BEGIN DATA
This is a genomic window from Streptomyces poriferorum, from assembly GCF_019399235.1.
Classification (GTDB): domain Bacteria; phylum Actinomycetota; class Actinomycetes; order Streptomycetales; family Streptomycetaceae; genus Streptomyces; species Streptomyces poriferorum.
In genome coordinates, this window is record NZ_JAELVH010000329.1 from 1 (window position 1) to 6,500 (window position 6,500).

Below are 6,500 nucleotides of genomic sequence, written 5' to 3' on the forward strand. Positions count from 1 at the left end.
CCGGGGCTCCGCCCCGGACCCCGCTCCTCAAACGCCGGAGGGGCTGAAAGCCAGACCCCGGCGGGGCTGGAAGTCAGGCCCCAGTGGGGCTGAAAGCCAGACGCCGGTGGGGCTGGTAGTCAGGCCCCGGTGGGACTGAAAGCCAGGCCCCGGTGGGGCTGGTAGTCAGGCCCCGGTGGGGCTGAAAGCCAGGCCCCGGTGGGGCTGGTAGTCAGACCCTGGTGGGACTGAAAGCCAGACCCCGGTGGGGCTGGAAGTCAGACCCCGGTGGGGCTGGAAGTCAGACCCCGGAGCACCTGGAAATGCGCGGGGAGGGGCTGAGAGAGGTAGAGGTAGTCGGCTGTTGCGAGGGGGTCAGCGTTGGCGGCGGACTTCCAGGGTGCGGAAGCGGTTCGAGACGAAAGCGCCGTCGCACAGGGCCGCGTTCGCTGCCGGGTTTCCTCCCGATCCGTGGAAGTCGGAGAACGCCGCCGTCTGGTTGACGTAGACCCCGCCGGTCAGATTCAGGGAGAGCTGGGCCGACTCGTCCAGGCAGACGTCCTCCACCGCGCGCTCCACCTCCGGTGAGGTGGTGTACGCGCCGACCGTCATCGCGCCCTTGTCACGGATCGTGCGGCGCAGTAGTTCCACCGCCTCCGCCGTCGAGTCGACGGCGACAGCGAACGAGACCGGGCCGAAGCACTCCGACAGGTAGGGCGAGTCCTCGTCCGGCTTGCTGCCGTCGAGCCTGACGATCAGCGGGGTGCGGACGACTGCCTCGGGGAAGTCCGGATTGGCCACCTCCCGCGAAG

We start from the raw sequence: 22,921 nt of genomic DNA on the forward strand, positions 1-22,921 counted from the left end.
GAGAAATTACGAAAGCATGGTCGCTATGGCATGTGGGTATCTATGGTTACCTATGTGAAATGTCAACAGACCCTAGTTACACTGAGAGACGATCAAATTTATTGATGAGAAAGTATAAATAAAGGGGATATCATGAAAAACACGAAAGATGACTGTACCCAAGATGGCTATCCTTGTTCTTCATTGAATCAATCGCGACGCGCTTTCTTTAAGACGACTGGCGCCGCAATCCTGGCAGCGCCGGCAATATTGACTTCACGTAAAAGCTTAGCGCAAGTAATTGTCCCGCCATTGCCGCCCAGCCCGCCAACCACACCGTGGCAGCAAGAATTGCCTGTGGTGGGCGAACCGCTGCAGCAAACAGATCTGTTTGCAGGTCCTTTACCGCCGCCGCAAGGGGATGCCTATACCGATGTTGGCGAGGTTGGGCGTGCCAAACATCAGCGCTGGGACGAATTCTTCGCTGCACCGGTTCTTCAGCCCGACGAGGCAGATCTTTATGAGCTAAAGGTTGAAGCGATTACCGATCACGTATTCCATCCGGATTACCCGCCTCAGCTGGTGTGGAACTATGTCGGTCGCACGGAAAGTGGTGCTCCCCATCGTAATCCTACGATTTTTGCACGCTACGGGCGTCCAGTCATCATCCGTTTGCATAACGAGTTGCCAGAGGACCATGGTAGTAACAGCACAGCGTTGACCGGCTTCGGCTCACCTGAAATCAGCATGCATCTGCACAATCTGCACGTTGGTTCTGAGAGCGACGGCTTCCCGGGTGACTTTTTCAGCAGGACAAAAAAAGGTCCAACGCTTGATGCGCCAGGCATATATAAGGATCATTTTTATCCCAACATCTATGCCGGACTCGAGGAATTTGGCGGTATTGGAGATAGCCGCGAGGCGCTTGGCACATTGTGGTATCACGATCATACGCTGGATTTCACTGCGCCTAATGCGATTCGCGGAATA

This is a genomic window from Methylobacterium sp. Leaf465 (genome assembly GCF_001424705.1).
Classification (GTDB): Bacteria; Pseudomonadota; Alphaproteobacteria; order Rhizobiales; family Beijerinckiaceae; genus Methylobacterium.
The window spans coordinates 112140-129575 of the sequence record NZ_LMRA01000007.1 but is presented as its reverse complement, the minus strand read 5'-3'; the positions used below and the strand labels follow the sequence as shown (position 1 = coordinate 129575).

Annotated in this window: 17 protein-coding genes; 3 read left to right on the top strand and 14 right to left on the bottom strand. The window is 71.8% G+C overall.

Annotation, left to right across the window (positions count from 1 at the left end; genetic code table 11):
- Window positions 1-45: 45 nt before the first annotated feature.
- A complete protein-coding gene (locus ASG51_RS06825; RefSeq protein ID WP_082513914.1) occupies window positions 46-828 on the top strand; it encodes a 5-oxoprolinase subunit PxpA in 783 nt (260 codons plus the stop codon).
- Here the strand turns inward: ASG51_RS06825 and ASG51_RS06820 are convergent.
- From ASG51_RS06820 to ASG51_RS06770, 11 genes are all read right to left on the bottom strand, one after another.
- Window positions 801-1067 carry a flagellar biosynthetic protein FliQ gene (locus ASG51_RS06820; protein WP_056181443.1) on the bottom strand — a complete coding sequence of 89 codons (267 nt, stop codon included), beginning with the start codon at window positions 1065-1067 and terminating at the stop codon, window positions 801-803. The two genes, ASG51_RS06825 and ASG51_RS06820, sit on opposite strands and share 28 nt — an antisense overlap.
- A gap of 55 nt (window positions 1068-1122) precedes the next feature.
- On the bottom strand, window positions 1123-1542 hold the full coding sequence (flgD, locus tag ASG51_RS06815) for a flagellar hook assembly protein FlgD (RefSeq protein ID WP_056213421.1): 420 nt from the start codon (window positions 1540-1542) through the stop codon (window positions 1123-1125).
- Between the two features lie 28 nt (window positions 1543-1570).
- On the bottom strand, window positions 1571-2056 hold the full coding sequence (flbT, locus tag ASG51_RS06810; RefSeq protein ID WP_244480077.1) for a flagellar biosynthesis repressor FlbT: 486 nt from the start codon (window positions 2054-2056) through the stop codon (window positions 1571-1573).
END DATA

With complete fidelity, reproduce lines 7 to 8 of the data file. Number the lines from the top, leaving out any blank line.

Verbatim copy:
GAGAAATTACGAAAGCATGGTCGCTATGGCATGTGGGTATCTATGGTTACCTATGTGAAATGTCAACAGACCCTAGTTACACTGAGAGACGATCAAATTTATTGATGAGAAAGTATAAATAAAGGGGATATCATGAAAAACACGAAAGATGACTGTACCCAAGATGGCTATCCTTGTTCTTCATTGAATCAATCGCGACGCGCTTTCTTTAAGACGACTGGCGCCGCAATCCTGGCAGCGCCGGCAATATTGACTTCACGTAAAAGCTTAGCGCAAGTAATTGTCCCGCCATTGCCGCCCAGCCCGCCAACCACACCGTGGCAGCAAGAATTGCCTGTGGTGGGCGAACCGCTGCAGCAAACAGATCTGTTTGCAGGTCCTTTACCGCCGCCGCAAGGGGATGCCTATACCGATGTTGGCGAGGTTGGGCGTGCCAAACATCAGCGCTGGGACGAATTCTTCGCTGCACCGGTTCTTCAGCCCGACGAGGCAGATCTTTATGAGCTAAAGGTTGAAGCGATTACCGATCACGTATTCCATCCGGATTACCCGCCTCAGCTGGTGTGGAACTATGTCGGTCGCACGGAAAGTGGTGCTCCCCATCGTAATCCTACGATTTTTGCACGCTACGGGCGTCCAGTCATCATCCGTTTGCATAACGAGTTGCCAGAGGACCATGGTAGTAACAGCACAGCGTTGACCGGCTTCGGCTCACCTGAAATCAGCATGCATCTGCACAATCTGCACGTTGGTTCTGAGAGCGACGGCTTCCCGGGTGACTTTTTCAGCAGGACAAAAAAAGGTCCAACGCTTGATGCGCCAGGCATATATAAGGATCATTTTTATCCCAACATCTATGCCGGACTCGAGGAATTTGGCGGTATTGGAGATAGCCGCGAGGCGCTTGGCACATTGTGGTATCACGATCATACGCTGGATTTCACTGCGCCTAATGCGATTCGCGGAATA

This is a genomic window from Methylobacterium sp. Leaf465 (genome assembly GCF_001424705.1).